Dilophosaurus 3D Puzzles
This Dilophosaurus 3D Puzzle is recommended for children of 5 years and older.
No Glue is Required for assembly
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his Dilophosaurus 3D Puzzle is recommended for children of 5 years and older.
All the pieces of the puzzles slot into each other so the puzzle can be rebuilt as many times as you wish without glue. However, if you would like to display it on a shelf or in a cabinet we would recommend a bit of wood glue to keep it secure over a long period of time. The puzzles are made from wood so they can be painted with normal acrylic paint or spray paint.
The puzzles do not come with instructions. The reason behind this is because it is a puzzle… and the fun part is trying to figure out how all the pieces fit together as you would with a normal picture puzzle; so hours of fun can be had with the entire family joining in. But please do not fear as help is only an email away. Contact Xplore Designs via an email and we will gladly send you instructions to help you and assist in any way we can.
Dilophosaurus measured around 7 metres (23 ft) long and may have weighed 500 to 1,000 kilograms (1,100 to 2,200 lb).
The most distinctive characteristic of Dilophosaurus is the pair of rounded crests on its skull, made up of extensions of the nasal and lacrimal bones. These are considered to be too delicate for anything but display purposes. Dodson (1997) noted that cranial crests first appear in Dilophosaurus and later in other theropods.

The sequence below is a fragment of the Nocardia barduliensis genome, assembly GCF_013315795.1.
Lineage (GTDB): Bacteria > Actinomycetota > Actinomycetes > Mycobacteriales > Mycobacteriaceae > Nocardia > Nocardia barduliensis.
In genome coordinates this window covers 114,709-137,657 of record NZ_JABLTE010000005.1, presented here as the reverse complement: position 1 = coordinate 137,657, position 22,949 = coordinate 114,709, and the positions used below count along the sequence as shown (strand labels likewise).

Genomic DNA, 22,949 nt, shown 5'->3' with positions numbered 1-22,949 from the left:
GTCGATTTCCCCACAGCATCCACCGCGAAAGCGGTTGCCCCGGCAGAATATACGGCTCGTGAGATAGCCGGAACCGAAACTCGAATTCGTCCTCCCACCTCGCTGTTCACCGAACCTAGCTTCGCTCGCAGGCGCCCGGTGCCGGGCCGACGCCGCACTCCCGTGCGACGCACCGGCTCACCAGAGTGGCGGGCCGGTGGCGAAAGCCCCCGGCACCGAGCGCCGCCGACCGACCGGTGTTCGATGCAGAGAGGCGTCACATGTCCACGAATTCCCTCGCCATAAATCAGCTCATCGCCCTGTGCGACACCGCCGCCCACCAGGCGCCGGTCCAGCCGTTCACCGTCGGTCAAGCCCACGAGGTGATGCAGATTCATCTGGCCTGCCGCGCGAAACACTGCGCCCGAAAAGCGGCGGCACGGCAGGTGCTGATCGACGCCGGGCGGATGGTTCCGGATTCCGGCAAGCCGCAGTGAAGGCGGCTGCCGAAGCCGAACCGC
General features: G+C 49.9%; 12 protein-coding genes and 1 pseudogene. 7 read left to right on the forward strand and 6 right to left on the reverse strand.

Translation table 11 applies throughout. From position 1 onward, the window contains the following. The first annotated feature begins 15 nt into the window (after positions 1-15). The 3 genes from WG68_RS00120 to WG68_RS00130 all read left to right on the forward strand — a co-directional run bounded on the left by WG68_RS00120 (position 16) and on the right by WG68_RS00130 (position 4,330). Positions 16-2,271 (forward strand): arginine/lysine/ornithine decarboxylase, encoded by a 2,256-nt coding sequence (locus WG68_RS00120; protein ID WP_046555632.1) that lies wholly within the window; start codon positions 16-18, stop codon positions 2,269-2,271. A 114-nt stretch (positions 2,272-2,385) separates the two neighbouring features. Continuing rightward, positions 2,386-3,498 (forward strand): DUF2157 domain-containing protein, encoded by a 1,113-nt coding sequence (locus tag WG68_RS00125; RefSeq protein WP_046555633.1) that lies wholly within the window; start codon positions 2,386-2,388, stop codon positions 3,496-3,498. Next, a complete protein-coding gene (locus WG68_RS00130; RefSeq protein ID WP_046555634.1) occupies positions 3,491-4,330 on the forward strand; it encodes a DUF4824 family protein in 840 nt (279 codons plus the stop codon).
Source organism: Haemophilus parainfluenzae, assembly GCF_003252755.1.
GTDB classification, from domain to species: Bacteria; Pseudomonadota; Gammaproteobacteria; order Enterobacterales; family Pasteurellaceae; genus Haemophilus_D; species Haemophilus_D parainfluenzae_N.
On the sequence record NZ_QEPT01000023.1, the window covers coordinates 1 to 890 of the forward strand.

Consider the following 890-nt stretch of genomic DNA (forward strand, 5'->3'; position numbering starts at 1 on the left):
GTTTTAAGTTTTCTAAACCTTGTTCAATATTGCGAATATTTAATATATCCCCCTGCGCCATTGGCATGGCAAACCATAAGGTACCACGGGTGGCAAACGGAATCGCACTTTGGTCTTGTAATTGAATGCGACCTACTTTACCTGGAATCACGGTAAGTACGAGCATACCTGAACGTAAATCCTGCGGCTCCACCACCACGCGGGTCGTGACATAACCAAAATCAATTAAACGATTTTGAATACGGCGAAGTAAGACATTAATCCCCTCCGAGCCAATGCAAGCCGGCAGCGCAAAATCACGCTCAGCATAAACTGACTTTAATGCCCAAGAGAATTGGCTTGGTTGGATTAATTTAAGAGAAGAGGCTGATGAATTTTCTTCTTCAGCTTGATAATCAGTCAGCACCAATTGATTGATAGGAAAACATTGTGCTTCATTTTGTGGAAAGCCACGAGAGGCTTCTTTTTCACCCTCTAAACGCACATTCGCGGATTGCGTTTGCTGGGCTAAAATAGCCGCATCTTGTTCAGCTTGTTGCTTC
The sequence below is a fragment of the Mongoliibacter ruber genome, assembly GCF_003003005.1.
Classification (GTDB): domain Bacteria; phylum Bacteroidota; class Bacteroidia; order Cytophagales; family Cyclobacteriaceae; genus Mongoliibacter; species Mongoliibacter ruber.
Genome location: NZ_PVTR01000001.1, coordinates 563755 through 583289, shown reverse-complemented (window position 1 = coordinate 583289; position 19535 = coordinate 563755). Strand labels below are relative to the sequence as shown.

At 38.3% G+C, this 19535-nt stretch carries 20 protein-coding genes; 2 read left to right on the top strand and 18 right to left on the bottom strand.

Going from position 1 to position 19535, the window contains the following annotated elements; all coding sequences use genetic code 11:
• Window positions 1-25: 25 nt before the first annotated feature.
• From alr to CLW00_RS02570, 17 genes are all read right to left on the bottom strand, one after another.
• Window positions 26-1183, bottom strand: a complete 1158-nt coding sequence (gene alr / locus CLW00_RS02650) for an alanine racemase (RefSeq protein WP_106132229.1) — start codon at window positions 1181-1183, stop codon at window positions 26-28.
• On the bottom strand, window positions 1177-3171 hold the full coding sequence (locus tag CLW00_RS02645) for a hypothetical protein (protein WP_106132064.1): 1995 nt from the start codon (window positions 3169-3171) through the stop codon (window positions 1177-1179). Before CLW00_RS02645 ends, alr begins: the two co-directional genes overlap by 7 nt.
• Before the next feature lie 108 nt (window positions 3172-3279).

The teeth of Dilophosaurus are long, but have a fairly small base and expand basally. Dilophosaurus had 12 maxillary teeth and as many as 18 dentary teeth, and the teeth were smaller in the tip of the upper jaw. The second and third front teeth feature serrations, which are absent in the fourth. Another skull feature was a notch behind the first row of teeth, giving Dilophosaurus an almost crocodile-like appearance, similar to the putatively piscivorous spinosaurid dinosaurs. This "notch" existed by virtue of a weak connection between the premaxillary and maxillary bones of the skull. The braincase is well known in Dilophosaurus, and is significant in that it bears a feature of the top side wall that is absent in ceratosaurians. Compared with ceratosaurians, the distal scapular expansion in D. wetherilli is uniquely rectangular. The upper leg bone (femur) is longer than the lower leg (tibia). (Wikipedia)